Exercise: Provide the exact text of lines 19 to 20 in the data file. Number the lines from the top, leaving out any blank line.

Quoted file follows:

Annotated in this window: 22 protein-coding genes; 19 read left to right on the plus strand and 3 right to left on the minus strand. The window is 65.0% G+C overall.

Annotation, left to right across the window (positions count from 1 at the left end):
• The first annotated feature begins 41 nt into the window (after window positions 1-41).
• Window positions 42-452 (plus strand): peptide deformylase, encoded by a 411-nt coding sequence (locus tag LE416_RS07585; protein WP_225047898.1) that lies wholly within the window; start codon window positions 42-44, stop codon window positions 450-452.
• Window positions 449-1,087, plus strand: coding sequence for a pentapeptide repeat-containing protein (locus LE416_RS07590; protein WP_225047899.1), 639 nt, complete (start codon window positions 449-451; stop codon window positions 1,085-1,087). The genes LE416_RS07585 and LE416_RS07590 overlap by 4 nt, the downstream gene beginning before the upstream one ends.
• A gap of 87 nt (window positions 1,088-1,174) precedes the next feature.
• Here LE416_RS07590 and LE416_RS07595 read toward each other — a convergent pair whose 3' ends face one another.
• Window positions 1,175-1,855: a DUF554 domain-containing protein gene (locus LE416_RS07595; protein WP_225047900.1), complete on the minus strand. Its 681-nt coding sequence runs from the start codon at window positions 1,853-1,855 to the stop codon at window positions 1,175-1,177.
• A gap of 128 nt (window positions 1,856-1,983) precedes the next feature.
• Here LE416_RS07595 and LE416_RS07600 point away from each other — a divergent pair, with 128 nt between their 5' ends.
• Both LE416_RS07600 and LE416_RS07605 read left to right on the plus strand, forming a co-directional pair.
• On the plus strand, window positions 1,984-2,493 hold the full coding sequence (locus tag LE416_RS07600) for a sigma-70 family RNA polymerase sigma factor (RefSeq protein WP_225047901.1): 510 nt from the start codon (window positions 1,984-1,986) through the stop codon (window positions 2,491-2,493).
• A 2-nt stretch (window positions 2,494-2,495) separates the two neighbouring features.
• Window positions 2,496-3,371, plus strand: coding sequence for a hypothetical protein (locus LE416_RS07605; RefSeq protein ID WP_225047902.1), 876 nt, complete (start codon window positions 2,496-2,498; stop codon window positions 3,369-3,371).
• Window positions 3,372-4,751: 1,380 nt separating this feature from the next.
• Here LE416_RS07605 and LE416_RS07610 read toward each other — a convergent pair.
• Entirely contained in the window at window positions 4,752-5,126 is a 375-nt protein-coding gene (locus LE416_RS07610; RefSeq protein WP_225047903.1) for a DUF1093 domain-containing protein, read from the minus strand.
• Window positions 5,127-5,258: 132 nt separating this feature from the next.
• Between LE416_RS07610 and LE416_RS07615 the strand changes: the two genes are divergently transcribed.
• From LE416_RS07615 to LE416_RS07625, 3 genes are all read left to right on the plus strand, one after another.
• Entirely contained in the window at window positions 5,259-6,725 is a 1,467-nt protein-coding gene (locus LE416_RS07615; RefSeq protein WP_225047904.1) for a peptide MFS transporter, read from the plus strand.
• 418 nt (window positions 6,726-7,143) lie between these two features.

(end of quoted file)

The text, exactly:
• Between LE416_RS07610 and LE416_RS07615 the strand changes: the two genes are divergently transcribed.
• From LE416_RS07615 to LE416_RS07625, 3 genes are all read left to right on the plus strand, one after another.